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Old 08-31-2005, 11:55 PM   #1
Tylerious
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general memory utilization


Hi, I'm running a 266 MHz K6 linux box with Debian 3.1. I've been getting slow performance running programs like Firefox or multitasking and am looking into cheaply upgrading it. My hard drive is obviously very slow, but I'm not sure my motherboard/chipset can handle a modern UDMA disk, so I was considering memory. I came across this article: A Primer on DDR Memory, which talks about memory use with various versions of Windows. It talks about cost vs. benefit for adding RAM, citing a drop in performance if too much RAM is used. It says 64 MB is about the peak for performance with Windows 95 (the former OS of this box).

My question is whether the same applies for Linux. If I add 128 or 256 MB of RAM, will I see an improvement over my current 32 MB or will it start degrading performance after 64 MB or so?

Thanks, anybody who can clear this up for me. I'm hoping this is just a flaw with Windowa because I've heard Linux is good about using whatever RAM it can.
 
Old 09-01-2005, 12:43 AM   #2
foo_bar_foo
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definitly add ram
no perfomance drop
older 2.4 kernels don't go over 1GB too well but 2.6 can use PAE extensions well and can use 64GB

oh yea Windows is a toy not a computer so it's designed to run toy size ram

Last edited by foo_bar_foo; 09-01-2005 at 12:44 AM.
 
Old 09-01-2005, 08:43 AM   #3
sundialsvcs
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It's also possible that the hard-disk access parameters are set very conservative, hence very slow. Try man hdparm and also look for hdparm as a keyword both here and in Google.

Memory is pretty much a no-brainer purchase as far as performance goes. Get Some. More.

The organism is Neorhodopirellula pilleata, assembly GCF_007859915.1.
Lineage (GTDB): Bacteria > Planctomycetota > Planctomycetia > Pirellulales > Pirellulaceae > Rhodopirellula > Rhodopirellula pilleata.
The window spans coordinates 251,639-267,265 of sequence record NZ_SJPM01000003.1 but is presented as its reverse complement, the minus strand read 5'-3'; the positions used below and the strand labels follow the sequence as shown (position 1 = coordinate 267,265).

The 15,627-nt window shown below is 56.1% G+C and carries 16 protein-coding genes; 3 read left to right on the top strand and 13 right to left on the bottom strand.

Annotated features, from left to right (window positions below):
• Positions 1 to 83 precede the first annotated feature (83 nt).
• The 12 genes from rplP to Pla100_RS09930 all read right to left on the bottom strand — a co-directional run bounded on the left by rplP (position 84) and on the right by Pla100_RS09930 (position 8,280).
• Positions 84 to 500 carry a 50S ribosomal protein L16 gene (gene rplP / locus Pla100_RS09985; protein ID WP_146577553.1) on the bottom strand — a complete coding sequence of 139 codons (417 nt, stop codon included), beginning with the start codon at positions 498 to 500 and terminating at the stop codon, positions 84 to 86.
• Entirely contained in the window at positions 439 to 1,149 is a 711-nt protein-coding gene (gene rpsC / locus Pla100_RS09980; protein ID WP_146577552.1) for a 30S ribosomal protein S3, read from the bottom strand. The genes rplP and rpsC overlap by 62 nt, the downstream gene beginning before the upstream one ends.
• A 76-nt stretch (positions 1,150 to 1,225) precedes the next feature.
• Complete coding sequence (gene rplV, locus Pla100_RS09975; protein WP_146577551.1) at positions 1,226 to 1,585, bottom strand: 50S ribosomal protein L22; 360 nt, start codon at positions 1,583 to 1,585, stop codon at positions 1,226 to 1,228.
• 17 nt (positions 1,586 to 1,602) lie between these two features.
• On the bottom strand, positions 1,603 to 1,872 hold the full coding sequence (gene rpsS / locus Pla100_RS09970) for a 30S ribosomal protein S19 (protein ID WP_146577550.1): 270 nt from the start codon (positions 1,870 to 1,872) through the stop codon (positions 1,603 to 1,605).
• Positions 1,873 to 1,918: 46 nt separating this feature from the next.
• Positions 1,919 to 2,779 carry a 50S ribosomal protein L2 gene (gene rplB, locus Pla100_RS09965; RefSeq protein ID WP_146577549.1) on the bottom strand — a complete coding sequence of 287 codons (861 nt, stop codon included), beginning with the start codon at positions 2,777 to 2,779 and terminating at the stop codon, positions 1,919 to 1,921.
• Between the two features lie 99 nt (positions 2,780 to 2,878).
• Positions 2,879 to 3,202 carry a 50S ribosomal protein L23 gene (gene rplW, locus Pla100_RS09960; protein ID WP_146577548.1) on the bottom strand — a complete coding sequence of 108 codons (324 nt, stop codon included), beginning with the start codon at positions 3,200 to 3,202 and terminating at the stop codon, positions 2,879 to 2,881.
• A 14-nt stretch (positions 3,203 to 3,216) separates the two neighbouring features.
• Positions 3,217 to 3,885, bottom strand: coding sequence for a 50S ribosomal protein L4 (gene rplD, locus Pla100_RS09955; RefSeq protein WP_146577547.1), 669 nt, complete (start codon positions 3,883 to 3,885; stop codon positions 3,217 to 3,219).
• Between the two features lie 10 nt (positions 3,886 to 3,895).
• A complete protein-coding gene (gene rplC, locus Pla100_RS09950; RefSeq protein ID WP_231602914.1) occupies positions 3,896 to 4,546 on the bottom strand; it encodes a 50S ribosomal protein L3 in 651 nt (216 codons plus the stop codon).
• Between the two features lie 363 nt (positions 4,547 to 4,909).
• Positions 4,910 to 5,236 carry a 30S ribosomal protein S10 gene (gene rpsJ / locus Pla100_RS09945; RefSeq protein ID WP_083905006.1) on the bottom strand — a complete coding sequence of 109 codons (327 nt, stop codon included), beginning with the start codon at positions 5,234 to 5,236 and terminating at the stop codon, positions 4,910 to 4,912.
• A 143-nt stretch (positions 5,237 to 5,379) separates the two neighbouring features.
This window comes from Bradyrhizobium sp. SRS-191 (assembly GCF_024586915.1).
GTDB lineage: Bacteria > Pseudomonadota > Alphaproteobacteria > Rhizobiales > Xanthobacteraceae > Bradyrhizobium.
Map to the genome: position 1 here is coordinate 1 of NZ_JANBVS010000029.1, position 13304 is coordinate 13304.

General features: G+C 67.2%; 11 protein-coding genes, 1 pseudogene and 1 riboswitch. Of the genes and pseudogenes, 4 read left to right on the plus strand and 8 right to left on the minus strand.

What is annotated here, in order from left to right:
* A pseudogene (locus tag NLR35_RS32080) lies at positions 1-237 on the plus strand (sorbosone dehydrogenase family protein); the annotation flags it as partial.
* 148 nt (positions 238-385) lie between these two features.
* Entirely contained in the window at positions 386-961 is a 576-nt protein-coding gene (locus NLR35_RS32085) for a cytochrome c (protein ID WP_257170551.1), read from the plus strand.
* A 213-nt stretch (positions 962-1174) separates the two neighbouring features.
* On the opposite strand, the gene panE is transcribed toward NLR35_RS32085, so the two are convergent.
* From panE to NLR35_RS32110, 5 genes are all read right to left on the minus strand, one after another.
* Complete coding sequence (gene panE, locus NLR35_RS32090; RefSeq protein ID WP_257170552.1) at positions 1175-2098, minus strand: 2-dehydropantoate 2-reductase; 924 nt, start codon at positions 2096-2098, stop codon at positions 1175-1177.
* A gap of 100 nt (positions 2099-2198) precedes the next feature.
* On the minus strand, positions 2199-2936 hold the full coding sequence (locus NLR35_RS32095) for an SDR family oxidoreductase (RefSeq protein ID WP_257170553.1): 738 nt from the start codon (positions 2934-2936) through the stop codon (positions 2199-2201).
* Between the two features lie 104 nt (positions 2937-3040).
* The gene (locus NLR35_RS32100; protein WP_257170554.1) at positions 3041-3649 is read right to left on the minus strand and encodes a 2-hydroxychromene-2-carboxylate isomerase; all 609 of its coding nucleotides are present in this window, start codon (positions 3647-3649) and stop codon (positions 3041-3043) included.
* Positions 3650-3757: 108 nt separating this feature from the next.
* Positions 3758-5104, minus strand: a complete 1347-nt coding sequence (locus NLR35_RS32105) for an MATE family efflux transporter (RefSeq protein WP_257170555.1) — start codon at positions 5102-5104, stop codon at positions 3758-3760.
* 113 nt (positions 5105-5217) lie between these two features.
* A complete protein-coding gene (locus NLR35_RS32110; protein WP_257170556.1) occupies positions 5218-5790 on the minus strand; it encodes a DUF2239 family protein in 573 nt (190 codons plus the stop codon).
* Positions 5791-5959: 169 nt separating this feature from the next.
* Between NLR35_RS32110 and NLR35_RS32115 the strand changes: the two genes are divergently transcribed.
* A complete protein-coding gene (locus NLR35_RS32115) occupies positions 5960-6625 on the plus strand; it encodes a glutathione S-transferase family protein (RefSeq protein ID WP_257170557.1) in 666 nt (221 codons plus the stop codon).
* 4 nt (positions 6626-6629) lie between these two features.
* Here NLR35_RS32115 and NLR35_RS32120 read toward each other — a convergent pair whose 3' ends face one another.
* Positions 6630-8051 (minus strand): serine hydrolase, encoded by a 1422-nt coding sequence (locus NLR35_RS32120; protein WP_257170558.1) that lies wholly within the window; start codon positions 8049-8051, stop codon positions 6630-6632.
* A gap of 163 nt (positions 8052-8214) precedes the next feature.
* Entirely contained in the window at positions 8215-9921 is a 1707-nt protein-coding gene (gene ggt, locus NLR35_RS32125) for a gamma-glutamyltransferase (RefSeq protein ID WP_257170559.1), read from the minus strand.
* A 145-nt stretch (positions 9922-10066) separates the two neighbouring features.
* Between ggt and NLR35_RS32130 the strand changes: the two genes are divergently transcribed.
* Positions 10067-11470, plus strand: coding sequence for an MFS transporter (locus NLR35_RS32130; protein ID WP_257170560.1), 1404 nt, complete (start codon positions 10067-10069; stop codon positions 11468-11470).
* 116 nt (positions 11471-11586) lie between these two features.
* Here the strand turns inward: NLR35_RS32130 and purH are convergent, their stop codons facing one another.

Old 09-01-2005, 08:53 AM   #4
MensaWater
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Talking

Basic rule of thumb: If it doesn't work well in Windows its because Windows sucks rather than being a general limitation of all Operating Systems.
 
Old 09-01-2005, 11:02 AM   #5
Tylerious
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Okay, thanks, all. I'll get me some, heh.

I'm also trying the Opera browser and it's loading about ten times faster. Too bad menus look like crap and there's ads. Hopefully Firefox will run better with more memory.

I'll also look into my harddrive parameters as well as my actual hardware limitations. If I can use a faster drive, I'll do that.

Thanks again!

EDIT:
hdparm indicates that multcount is set to 16 and it's using DMA. It's benchmarks were
"Timing cached reads 136 MB in 2.05 seconds = 66.34 MB/sec
Timing buffered disk reads 18 MB in 3.25 seconds = 5.54 MB/sec"
I tried changing a couple settings but the benchmarks suffered (cached: 4.53 MB/sec and buffered: 4.27 MB/sec). Looks like it's running about optimized as it is. Oh well.

Last edited by Tylerious; 09-01-2005 at 11:48 AM.
 
Old 09-01-2005, 01:25 PM   #6
sundialsvcs
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Good idea. When computer manufacturers design retail-grade computers, they know that those machines won't be doing much I/O. So they often design very low-grade IDE channels and put them "conveniently" on the motherboard. And they sell disk drives that, while extremely capacious, are also very slow. The machine works, but it can barely get out of its own way once the signals have to leave the motherboard. (And sometimes there is a rather shocking difference between how fast the CPU is said to perform and how fast the board can perform... and of course "guess who wins.") The biggest bottleneck is, and always will be, I/O. (By adding RAM you are basically "avoiding I/O.")

You might be able to transform the machine outright by:
  1. Adding more RAM.
  2. Installing a separate EIDE-controller card.
  3. Installing a USB-2.0 / Firewire card.

The folks who design off-board peripheral interfaces expect that many of the people who buy them "want more." Now, IDE (no matter how you slice it) just isn't tremendously-fast just because of its design. But if you want to watch a piece of hardware jump, try using Firewire. This is the latest incarnation of SCSI and ka-a-a-a-zing!
 
  


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